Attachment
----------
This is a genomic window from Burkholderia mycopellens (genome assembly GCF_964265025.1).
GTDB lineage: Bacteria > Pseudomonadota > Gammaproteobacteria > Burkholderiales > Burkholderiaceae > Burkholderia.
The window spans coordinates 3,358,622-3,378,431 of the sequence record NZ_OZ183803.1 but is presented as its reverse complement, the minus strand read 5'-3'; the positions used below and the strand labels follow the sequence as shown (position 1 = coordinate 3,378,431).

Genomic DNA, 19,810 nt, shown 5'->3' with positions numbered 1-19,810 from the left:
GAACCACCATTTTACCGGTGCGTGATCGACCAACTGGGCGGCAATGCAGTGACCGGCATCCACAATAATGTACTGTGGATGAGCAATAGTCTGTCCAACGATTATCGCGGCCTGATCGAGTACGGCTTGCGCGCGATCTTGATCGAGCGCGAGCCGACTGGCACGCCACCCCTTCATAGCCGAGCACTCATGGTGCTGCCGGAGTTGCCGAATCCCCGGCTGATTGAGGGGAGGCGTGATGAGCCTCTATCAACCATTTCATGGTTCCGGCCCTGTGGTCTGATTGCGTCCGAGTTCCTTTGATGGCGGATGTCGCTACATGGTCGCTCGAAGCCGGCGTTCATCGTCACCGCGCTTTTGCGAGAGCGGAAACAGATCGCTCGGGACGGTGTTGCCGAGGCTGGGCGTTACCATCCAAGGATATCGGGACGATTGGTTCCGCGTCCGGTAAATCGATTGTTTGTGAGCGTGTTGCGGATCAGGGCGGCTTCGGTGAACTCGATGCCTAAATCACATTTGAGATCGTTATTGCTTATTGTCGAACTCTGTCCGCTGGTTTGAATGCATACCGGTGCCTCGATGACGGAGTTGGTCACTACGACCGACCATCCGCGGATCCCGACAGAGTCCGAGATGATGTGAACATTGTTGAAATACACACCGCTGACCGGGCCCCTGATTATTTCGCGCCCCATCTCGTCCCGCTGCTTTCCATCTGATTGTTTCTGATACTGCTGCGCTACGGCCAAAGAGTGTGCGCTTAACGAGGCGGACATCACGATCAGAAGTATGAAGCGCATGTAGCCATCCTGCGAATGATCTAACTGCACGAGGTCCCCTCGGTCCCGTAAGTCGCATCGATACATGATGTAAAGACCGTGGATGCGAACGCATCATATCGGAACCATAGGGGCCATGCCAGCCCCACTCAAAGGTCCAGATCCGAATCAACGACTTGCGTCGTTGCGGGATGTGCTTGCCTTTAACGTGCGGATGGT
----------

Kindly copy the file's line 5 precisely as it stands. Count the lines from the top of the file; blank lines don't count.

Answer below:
GAACCACCATTTTACCGGTGCGTGATCGACCAACTGGGCGGCAATGCAGTGACCGGCATCCACAATAATGTACTGTGGATGAGCAATAGTCTGTCCAACGATTATCGCGGCCTGATCGAGTACGGCTTGCGCGCGATCTTGATCGAGCGCGAGCCGACTGGCACGCCACCCCTTCATAGCCGAGCACTCATGGTGCTGCCGGAGTTGCCGAATCCCCGGCTGATTGAGGGGAGGCGTGATGAGCCTCTATCAACCATTTCATGGTTCCGGCCCTGTGGTCTGATTGCGTCCGAGTTCCTTTGATGGCGGATGTCGCTACATGGTCGCTCGAAGCCGGCGTTCATCGTCACCGCGCTTTTGCGAGAGCGGAAACAGATCGCTCGGGACGGTGTTGCCGAGGCTGGGCGTTACCATCCAAGGATATCGGGACGATTGGTTCCGCGTCCGGTAAATCGATTGTTTGTGAGCGTGTTGCGGATCAGGGCGGCTTCGGTGAACTCGATGCCTAAATCACATTTGAGATCGTTATTGCTTATTGTCGAACTCTGTCCGCTGGTTTGAATGCATACCGGTGCCTCGATGACGGAGTTGGTCACTACGACCGACCATCCGCGGATCCCGACAGAGTCCGAGATGATGTGAACATTGTTGAAATACACACCGCTGACCGGGCCCCTGATTATTTCGCGCCCCATCTCGTCCCGCTGCTTTCCATCTGATTGTTTCTGATACTGCTGCGCTACGGCCAAAGAGTGTGCGCTTAACGAGGCGGACATCACGATCAGAAGTATGAAGCGCATGTAGCCATCCTGCGAATGATCTAACTGCACGAGGTCCCCTCGGTCCCGTAAGTCGCATCGATACATGATGTAAAGACCGTGGATGCGAACGCATCATATCGGAACCATAGGGGCCATGCCAGCCCCACTCAAAGGTCCAGATCCGAATCAACGACTTGCGTCGTTGCGGGATGTGCTTGCCTTTAACGTGCGGATGGT